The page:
Dirs. Adolfo Alix Jr, Raya Martin Philippines. 2009. 90 mins.
Two directors, one lead actor and two unevenly matched tales paint a picture of Filipino city life high and low in Manila. The film is jointly directed by young guns Raya Martin and Adolfo Alix, and is in completely different mode to the former’s entry in Un Certain Regard this year, the hyper-stylised Independencia. Moody black-and-white realism, with a dash of genre thriller, mainly serves to show as much varied city life as possible, some of it raw and evocative. But a drippy star, narrative unevenness and general lack of purposefulness hamper the film. International exposure prospects look faint.
The film is partly a vehicle for Filipino actor/singer/heartthrob Piolo Pascual, who plays the lead in two different, but thematically related tales. In both he figures as a rather bland presence, hunky at best. In the first story, directed by Martin, he is William, a young drug addict who goes on the run in Manila after a police bust. Mooching around the city, William tries to score drugs from a rock band, is given the brush-off by his girlfriend, and ends up back in the massage parlour where he began, high on smack again.
Meanwhile his mother Charito (Roces), who runs a restaurant – although she also appears to have, or have had, brothel connections – searches high and low for her boy. On the way, she runs into an amusingly garrulous pal, and hangs out with her entourage of gays and transsexuals. Roces is a strong presence, as are some of the oddball supporting players, and this section is memorable for supplying many incidental glimpses of Manila street life by day and night, fabulously shot by Albert Banzon in black and white that variously evokes early new wave lensing and film noir chiaroscuro. The opening sequence of the story, introducing key characters in single shots, and laying on the nocturnal mood, is the best thing in the whole film.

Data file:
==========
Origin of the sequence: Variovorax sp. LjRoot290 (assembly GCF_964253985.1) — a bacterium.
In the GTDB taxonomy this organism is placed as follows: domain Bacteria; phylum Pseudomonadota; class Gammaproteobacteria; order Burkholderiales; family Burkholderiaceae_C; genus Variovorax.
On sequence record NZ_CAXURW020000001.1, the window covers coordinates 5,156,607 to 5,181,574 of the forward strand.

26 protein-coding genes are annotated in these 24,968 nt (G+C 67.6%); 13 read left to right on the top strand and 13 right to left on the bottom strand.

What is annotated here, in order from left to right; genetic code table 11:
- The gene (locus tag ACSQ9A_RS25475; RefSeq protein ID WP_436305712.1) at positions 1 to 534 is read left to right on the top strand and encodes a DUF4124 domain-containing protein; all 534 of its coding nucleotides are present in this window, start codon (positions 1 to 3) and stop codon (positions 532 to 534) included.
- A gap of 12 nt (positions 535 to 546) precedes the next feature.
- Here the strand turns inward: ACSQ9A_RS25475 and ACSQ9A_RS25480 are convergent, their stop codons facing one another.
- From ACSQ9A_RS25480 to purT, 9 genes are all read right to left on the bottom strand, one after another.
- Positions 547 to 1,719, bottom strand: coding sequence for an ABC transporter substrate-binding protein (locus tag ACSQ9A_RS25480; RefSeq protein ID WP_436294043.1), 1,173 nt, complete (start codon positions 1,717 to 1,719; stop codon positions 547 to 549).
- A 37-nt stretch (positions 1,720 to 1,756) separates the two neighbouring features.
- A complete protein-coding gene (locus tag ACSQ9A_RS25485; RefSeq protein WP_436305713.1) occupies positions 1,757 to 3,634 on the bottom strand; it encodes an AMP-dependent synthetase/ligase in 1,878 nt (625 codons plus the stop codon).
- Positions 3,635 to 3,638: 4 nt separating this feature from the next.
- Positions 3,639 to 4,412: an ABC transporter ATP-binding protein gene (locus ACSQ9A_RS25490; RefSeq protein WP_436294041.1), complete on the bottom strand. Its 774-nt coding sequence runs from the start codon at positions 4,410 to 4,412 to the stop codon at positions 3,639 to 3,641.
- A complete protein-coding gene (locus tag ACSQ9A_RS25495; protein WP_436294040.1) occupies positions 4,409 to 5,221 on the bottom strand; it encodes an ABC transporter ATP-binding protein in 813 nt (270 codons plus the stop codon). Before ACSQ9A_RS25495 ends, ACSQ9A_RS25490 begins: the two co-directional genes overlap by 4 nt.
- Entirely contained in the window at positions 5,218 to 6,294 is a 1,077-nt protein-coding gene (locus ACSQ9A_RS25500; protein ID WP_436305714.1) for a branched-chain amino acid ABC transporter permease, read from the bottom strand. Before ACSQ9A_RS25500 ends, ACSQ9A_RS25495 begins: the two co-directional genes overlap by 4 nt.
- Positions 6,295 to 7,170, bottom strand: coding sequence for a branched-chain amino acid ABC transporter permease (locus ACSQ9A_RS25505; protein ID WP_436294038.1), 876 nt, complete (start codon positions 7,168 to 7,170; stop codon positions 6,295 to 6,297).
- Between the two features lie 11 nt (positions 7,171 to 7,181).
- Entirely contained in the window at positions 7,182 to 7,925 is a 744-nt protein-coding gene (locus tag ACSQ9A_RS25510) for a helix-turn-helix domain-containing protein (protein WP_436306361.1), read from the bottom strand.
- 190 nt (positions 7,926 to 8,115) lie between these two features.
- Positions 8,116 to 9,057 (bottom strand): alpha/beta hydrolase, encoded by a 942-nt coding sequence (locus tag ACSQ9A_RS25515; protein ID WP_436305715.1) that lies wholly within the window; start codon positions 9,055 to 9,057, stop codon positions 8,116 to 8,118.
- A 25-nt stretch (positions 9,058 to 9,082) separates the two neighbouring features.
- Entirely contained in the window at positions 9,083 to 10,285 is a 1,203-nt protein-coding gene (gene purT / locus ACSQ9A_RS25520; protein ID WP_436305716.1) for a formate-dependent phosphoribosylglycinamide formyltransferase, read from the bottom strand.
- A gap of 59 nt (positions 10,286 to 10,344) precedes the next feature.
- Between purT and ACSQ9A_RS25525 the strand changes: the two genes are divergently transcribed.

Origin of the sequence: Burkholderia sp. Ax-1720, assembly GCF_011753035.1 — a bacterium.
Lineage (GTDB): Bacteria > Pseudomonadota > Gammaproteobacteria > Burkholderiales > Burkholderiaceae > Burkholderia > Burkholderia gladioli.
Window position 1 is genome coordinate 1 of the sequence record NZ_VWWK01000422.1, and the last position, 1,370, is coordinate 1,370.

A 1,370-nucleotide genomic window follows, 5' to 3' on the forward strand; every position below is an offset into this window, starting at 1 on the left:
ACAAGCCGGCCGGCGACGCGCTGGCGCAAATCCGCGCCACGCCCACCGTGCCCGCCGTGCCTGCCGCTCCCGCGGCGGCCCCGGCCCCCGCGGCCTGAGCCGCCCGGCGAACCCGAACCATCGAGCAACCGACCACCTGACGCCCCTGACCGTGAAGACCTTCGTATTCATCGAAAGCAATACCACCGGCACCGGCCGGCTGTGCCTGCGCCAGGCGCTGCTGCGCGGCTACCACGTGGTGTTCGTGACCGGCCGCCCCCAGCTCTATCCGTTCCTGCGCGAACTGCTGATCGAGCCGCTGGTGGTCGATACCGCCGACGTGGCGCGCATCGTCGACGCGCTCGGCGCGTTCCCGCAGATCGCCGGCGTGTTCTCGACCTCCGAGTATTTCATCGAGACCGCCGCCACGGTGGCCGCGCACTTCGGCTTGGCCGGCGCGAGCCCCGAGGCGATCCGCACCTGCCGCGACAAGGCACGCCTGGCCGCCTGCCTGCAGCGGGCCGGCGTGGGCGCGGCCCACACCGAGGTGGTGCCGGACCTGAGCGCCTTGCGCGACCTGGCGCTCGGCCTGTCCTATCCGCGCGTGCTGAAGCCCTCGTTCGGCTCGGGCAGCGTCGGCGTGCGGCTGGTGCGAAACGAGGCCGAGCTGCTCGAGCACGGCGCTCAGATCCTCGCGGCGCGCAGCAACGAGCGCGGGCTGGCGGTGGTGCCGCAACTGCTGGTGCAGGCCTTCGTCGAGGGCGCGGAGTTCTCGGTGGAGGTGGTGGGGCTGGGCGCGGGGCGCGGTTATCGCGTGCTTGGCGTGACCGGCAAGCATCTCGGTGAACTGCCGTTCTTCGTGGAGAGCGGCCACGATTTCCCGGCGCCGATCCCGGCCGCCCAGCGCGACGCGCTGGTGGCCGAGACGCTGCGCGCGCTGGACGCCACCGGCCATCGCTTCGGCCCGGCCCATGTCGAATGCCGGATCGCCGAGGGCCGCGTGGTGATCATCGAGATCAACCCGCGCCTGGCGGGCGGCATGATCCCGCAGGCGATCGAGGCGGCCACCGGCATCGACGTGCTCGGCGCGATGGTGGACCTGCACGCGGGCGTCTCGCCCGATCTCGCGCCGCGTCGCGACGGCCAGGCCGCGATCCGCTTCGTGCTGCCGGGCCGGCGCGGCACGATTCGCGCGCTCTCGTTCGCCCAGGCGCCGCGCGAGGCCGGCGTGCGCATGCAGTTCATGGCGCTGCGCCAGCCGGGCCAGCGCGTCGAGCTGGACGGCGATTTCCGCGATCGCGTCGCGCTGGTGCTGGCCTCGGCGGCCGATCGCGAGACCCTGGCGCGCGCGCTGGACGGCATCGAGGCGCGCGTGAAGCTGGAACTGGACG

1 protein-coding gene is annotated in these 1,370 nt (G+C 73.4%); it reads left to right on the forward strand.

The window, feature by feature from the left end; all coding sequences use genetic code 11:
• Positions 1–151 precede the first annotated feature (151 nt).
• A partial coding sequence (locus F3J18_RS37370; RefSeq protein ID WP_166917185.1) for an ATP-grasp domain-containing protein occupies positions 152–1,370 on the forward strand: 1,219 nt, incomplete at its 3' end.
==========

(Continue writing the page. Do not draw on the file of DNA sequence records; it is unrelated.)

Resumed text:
Unexpected opening credits some 30 minutes in (shades of Apichatpong Weerasethakul) are set to colour footage of director Lav Diaz busy shooting a film at night. Then the film reverts to black and white for Alix’s story, a far more conventional, predictable and leisurely yarn. This time Pascual, in unconvincing dark make-up, plays Philip, son of a poor family, who works as bodyguard to Barry (Manalo), a spoilt-brat rich kid with political aspirations. Stopping to pick up Barry’s actress girlfriend Amy (de Rossi), with whom he has been secretly dallying, Philip accompanies his boss to a club, then is forced to stand up for Barry in a gang fight that ends badly. Dropped like a hot potato by his boss, the hapless Philip takes refuge in one of Manila’s enormous rubbish tips that are home for the extremely poor - thus allowing the film to end on a polemical, semi-documentary note that is in keeping with the film-makers’ declared models here, socially-conscious Filipino film-makers Lino Brocka and Ishmael Bernal.
The credits, in fact, decline to state which director worked on which film, and the overall presence of DoP Banzon – the film’s prime asset – makes Manila very much of a piece. Even the visually striking, loose travelogue flavour of Martin’s superior episode, however, fails to raise the whole piece above the ordinary. Ultimately, Manila fails to push the envelope.
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